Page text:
Offsite and modular construction have been tipped as game-changers for the construction industry, offering a plethora of advantages to address skills shortages, sustainability challenges and the need to ramp up production. Is offsite the future?

Offsite construction and modular manufacturing are not new concepts, but their profile has arguably never been higher, with the government setting out a “presumption in favour of offsite” for public projects and a 2017 House of Lords select committee report saying there is a “compelling case” for the widespread adoption of offsite in an industry struggling with skills shortages and low productivity.

So, is it really the future of construction in the UK? Our survey asked readers from across the industry to pick their top three advantages of offsite – and the disadvantages – compared with traditional construction, as well as the key drivers to more widespread adoption and the challenges that need to be overcome.

Can offsite deliver on its promise and become “business as usual”?

The results

Overall, PBC Today’s readers believe offsite will become firmly established in the mainstream. More than two-thirds (67.2%) said they are either confident or very confident that it will become business as usual.


Another 24.5% were neutral, with only around 8% saying they are either unsure or very unsure about the prospects for offsite.Offsite Construction,

Offsite advantages

When it came to the main benefits of offsite construction versus traditional builds, readers picked decreased construction time, increased quality and a more consistent product as the top three.

They also believe offsite offers greater certainty over cost and project timescales, improved safety by moving work into controlled factory environments and improved sustainability.

Lewis Mackenzie of Fusion Building Systems, said: “Factory manufactured solutions allow for greater quality control throughout the process. It also enables a system to be manufactured without weather restraints, often resulting in more accurate elevations and sections.

“A panellised system allows for greater volume of deliveries and a much quicker erect rate. Fixed costs allow the client to have a better understanding of the superstructure cost.”

Less reliance on traditional skills, already in short supply, and reduced disruption to communities living around sites were also seen as positives.

Debra Colley of the Wernick Group, said: “Offsite offers a solution to the skills shortage problem. As an industry, it attracts those who may not be attracted to a ‘traditional’ construction environment.”

However, some respondents cautioned that while offsite provides a more consistent product, this does not automatically translate into more sustainable buildings or better quality – design and implementation are critical factors too.

Disadvantages and barriers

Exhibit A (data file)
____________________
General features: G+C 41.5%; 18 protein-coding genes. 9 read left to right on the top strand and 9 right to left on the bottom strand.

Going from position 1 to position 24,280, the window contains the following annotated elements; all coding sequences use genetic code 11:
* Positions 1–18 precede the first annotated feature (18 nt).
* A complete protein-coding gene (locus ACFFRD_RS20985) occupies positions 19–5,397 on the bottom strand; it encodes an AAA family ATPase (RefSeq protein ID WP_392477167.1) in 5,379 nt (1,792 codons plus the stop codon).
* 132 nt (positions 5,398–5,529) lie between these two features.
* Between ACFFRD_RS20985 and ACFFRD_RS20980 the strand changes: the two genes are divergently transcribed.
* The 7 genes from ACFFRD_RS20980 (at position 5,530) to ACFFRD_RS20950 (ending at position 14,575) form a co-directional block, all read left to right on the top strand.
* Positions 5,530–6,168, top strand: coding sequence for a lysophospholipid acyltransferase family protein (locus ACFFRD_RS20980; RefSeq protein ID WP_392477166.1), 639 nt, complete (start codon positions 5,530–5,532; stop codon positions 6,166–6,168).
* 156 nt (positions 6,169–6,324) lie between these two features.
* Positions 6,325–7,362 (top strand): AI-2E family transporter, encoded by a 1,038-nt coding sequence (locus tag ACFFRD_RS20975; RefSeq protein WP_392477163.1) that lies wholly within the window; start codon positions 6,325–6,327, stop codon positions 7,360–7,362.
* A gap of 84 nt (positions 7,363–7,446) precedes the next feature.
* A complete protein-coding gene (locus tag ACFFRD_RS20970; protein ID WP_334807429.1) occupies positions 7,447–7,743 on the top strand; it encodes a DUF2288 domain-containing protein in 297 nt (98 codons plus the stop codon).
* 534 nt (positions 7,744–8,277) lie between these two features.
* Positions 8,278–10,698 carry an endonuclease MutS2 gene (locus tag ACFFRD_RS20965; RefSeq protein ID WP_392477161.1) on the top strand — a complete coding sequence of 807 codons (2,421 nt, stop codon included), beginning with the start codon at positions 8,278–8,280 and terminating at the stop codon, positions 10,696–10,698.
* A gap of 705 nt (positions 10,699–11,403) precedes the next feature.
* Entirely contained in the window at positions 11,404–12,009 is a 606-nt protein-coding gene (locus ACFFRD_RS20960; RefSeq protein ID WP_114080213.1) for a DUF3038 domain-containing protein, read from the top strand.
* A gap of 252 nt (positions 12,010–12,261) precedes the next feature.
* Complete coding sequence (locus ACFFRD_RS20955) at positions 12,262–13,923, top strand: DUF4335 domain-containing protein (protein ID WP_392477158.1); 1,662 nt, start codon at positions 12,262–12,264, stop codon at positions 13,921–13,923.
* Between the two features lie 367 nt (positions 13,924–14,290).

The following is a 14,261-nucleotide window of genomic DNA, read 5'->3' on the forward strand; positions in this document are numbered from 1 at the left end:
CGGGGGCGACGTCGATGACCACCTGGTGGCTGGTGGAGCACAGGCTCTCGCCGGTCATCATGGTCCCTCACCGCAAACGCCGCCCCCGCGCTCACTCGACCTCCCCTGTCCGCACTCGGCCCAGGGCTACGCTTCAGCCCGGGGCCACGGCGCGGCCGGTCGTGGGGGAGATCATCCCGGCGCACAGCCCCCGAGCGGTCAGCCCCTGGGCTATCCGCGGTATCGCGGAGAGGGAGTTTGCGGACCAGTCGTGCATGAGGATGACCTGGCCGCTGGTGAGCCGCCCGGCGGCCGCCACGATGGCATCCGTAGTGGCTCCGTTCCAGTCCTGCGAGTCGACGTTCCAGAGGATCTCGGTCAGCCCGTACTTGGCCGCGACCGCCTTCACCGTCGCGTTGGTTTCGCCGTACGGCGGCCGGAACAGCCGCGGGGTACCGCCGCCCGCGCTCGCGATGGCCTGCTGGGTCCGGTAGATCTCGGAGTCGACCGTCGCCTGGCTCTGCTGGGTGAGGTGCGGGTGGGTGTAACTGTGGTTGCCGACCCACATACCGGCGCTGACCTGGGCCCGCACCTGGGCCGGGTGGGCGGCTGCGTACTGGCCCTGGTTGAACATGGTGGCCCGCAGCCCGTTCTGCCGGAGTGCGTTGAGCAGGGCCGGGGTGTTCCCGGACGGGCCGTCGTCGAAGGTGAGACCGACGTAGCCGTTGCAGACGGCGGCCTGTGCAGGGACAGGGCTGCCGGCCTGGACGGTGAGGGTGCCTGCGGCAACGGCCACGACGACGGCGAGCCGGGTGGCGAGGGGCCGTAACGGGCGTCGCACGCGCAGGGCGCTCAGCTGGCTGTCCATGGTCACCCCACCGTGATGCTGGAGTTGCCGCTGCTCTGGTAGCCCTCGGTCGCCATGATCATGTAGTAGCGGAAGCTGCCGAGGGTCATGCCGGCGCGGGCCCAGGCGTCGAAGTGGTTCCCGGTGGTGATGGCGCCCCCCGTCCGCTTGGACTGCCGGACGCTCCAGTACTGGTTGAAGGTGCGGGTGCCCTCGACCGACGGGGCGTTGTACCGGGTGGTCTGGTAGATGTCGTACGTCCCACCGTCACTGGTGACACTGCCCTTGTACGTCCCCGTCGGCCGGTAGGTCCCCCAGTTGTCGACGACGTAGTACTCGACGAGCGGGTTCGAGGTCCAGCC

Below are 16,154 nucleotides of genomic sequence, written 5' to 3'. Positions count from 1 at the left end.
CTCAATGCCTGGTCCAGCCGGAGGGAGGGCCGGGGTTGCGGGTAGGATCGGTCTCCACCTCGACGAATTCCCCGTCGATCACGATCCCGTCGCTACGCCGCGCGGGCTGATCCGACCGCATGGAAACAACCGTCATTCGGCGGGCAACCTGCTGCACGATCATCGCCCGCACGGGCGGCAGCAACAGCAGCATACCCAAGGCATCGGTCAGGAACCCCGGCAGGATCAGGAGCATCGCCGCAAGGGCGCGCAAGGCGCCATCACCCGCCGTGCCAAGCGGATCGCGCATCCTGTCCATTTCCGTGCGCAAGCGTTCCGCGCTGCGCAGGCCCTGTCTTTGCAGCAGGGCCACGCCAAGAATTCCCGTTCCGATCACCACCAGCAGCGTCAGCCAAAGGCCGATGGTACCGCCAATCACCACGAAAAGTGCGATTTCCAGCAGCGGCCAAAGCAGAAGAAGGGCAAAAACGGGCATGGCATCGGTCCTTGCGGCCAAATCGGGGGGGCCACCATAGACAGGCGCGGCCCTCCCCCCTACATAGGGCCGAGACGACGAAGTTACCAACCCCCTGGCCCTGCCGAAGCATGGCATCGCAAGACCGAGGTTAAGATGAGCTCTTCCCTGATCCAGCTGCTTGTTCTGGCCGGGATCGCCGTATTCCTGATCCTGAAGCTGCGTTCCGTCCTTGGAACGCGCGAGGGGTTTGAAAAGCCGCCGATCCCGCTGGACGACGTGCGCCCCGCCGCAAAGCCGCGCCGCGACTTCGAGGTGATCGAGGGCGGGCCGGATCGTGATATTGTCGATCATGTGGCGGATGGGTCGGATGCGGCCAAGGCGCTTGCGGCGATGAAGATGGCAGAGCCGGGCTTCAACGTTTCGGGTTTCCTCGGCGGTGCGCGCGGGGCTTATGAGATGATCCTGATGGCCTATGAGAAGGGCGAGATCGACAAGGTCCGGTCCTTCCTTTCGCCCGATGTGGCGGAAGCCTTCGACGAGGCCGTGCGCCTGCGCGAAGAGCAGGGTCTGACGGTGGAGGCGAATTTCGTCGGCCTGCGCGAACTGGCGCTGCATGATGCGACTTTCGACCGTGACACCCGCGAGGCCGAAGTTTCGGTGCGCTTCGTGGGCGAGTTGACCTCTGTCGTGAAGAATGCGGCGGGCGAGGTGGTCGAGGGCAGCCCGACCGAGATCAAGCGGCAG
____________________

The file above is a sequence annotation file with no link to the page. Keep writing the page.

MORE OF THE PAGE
Readers saw the biggest disadvantages of offsite as transportation restrictions on module and panel sizes, particularly in large cities.

In terms of the barriers still holding back offsite adoption, readers cited a lack of understanding, with some still experiencing an image problem and associations with old fashioned prefabs or temporary cabins.

In addition, readers cited the relatively high start-up costs involved in investing in a factory and the need for a consistent, predictable pipeline of work to justify that investment.

“Inconsistent demand for offsite will continue to stifle growth and innovation in the sector, where the true value will only be realised with increased volumes,” said one respondent.

Another barrier to adoption is the longer lead-in times needed for exact specifications, detailing, costing, design responsibility and coordination with on-site operations, such as drainage and service connections.

Readers also saw a challenge in the need to specify offsite construction early in the design stage, which often isn’t done because of current tendering and procurement processes.

Ross Honeyman, design manager for BAM Construction, said: “The success of offsite will rely on having early contractor involvement in the design, usually long before financial close is achieved on a project. This will be difficult where there is a risk-averse approach and where funding is unavailable earlier in the design process.

“The industry would also need the confidence that offsite facilities are readily available and have a secure and robust supply chain that ensures delivery timescales are adhered to. The successful delivery of a project would become reliant on the offsite manufacturing process running smoothly and without delay.”

Nevertheless, as the overall confidence levels indicate, there is a belief that the sector is moving in the right direction and gaining greater recognition as a mainstream construction option, with one respondent noting that half of the shortlisted projects for RIBA’s 2019 Stirling Prize incorporate some degree of offsite construction.


PBC Today

Tel: 0843 504 4560


  1. I see early design as a positive improvement on current practice and therefore should not be a barrier for “off site” manufacturing but a positive attribute for the project. A lot of issues on site are caused by incomplete design as a result of the late design process.


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